Certainly the ABA has played a role. Stricter standards for accrediting law schools would mean fewer law schools, higher admissions standards and, as a result, fewer and more qualified graduates. The reputation of the profession would increase and the employment situation might begin to right itself. A law degree would stop being a tawdry commodity and begin to look again like a lofty, noble thing.
But does any of that excuse a sophisticated college graduate, who imagines he’s fit to practice law, from the consequences of his own, freely entered-into actions? No.
What we all call “legal thinking” boils down to very basic cause-and-effect: if A happens, then B must happen also, and C must be the result. If I drive too fast I’ve breached a duty, and thus I’m liable for the collision. If you take out loans to finance a dream and you’ll be happy living that dream, regardless of whether you live it in poverty or wealth… take out those loans. If you take out loans because you’re betting on quick money and you don’t consider the risks and their proportionality to the odds of reward… well, practicing law probably isn’t for you, anyway.
An anonymous member of the Missouri Bar, recently questioned about his elegant signature (well-known and easily identifiable to local jurists), had this to say:
“We call the law a learned profession, and the rules of ethics by which we govern it place a great deal of emphasis on the appearance of propriety. It is near-impossible to appear either learned or proper when you sign your name like a child.”
Mitchell, Silberberg & Knupp’s recently hired standout lateral Greg Olaniran makes a good amount of money the same way Mr. T. does: syndicated television royalties.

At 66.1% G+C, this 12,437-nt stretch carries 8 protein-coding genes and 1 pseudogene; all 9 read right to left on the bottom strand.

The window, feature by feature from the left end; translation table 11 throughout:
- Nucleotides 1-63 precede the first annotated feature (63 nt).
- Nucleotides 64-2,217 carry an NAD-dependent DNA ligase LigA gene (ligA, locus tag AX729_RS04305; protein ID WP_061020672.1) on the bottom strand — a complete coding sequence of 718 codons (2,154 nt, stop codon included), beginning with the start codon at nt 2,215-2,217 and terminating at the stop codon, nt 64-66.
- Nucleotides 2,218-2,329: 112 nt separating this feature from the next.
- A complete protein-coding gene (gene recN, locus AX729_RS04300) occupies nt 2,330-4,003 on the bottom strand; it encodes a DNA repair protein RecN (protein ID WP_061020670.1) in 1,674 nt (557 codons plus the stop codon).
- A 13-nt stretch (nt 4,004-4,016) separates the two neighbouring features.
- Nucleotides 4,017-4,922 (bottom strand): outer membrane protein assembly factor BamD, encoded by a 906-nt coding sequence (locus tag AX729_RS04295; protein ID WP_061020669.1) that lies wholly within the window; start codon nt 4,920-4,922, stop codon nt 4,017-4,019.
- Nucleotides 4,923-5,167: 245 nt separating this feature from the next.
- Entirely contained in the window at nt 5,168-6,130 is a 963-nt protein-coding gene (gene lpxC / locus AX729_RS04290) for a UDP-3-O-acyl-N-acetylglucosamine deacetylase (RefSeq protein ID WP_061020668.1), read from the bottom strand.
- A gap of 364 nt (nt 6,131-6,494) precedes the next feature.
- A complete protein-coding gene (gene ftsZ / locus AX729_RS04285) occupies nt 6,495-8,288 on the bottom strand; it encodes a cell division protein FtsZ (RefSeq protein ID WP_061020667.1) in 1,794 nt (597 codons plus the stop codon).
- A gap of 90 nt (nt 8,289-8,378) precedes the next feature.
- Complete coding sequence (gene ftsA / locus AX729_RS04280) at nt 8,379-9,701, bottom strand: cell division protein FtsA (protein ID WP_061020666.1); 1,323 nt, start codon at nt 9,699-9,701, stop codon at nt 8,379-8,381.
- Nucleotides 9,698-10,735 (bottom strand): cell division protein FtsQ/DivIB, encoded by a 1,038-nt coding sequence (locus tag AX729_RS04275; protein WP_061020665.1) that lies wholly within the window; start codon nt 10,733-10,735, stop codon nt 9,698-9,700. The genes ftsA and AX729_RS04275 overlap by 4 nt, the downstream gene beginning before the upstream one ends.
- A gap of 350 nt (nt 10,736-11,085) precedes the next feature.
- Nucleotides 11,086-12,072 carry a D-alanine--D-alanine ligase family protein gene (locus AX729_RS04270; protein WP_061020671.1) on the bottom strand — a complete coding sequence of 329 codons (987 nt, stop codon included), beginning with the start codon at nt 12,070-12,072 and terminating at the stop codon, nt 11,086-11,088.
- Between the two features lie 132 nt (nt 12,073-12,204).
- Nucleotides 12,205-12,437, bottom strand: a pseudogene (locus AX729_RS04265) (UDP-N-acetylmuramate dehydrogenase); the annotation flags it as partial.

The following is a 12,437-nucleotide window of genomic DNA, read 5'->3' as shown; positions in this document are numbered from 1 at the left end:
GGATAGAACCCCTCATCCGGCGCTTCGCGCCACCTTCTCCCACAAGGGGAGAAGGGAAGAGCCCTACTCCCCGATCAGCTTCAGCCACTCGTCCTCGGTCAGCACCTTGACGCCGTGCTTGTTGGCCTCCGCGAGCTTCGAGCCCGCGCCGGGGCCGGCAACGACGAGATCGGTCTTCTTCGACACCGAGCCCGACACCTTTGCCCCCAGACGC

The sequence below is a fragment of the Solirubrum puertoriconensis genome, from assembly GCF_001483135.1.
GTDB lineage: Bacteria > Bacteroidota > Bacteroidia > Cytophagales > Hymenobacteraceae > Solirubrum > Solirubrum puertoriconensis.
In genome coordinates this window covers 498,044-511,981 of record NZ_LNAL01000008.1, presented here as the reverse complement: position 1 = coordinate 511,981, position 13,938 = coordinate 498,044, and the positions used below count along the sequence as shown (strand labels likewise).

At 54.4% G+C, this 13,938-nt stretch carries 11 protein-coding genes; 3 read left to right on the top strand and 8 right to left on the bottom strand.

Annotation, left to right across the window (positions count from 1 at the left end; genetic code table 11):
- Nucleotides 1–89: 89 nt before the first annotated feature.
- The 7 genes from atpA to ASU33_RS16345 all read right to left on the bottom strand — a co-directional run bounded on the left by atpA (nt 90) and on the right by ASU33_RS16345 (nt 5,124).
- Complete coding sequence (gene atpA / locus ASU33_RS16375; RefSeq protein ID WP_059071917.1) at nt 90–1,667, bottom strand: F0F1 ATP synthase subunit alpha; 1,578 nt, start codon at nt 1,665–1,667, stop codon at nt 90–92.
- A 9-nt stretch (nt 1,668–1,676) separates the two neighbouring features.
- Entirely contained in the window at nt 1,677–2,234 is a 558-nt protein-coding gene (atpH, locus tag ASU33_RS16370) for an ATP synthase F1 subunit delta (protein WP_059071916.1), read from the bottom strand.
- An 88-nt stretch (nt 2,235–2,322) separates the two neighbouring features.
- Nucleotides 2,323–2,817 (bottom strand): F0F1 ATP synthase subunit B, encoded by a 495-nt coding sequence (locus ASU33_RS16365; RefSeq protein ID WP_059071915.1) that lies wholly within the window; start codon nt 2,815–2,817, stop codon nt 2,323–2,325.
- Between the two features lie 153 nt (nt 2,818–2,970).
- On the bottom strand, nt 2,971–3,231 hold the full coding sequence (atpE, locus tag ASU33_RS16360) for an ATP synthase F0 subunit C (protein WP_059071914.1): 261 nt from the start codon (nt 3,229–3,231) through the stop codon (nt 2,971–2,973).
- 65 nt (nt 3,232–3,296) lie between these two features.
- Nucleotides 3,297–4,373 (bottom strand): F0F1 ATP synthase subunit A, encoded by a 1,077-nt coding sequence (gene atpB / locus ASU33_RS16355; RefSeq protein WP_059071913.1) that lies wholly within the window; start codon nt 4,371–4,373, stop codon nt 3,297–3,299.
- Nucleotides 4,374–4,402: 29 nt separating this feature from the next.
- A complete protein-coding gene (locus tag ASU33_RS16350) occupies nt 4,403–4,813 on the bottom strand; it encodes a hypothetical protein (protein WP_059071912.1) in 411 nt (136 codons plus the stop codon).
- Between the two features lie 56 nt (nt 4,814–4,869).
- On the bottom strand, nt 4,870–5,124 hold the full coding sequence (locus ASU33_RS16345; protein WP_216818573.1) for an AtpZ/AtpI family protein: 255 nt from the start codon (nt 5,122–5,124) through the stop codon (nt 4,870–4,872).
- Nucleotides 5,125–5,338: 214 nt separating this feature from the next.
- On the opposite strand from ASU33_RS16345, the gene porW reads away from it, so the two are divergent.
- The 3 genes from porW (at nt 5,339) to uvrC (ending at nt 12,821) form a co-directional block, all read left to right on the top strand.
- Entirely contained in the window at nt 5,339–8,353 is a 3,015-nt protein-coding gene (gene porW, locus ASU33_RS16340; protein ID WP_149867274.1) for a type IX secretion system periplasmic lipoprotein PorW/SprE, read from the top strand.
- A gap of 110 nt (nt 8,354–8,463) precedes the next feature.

Mr. Olaniran practices in that little-known but highly specialized, and very lucrative, area of the law which deals with the $200 million paid annually by satellite and cable television companies to use previously copyrighted television broadcasts. His past and current clients include Disney, Paramount, WWE, Sony, Universal, Lion’s Gate, NASCAR, and Animal Planet.
The specialty is known a “compulsory licensing” and Mr. Olaniran got into it by working up patent infringement cases against upstarts like Napster, which is representative of a class of technology start-ups which he thinks take illegal liberties with the property of copyright owners for the sake of quick profits.
There’s a place, the Wall Street Journal reports online today, where first impressions are even more important than at job interviews: court.
Doctors have, the author says, appeared to testify in their own malpractice trials wearing blue jeans, and one anonymous California judge admits to wardrobe considerations in her rulings: sloppy dress might bolster a case against a father accused of child neglect, she says; likewise, expensive shoes and earrings might undermine a lady claiming financial straits.
Jurors are likely even less judicial. Juries pass their service by hearing evidence, considering facts, and observing participants. That means demeanor, attitude, posture, and wardrobe. Is the alleged drug dealer in a coat and tie… or does he look like a drug dealer?
“Jurors notice everything,” says Patricia Glaser, a prominent attorney who counts Kirk Kerkorian and Conan O’Brien among her clients. “They notice the wedding ring, they notice if your hair is parted on the right or left, they notice if it’s an Italian-cut suit or a Brooks Brothers, they notice if your shoes are scuffed every day, just like they notice if you’re on time or not.”
Though it’s nice to see this article written, it’s disheartening that it had to be. If nowhere else, a courtroom in which your interests are being decided seems the place to look your best, or to at least do your best to look better than your worst. If not out of respect for the courtroom and the American judicial process, do it for yourself and your case.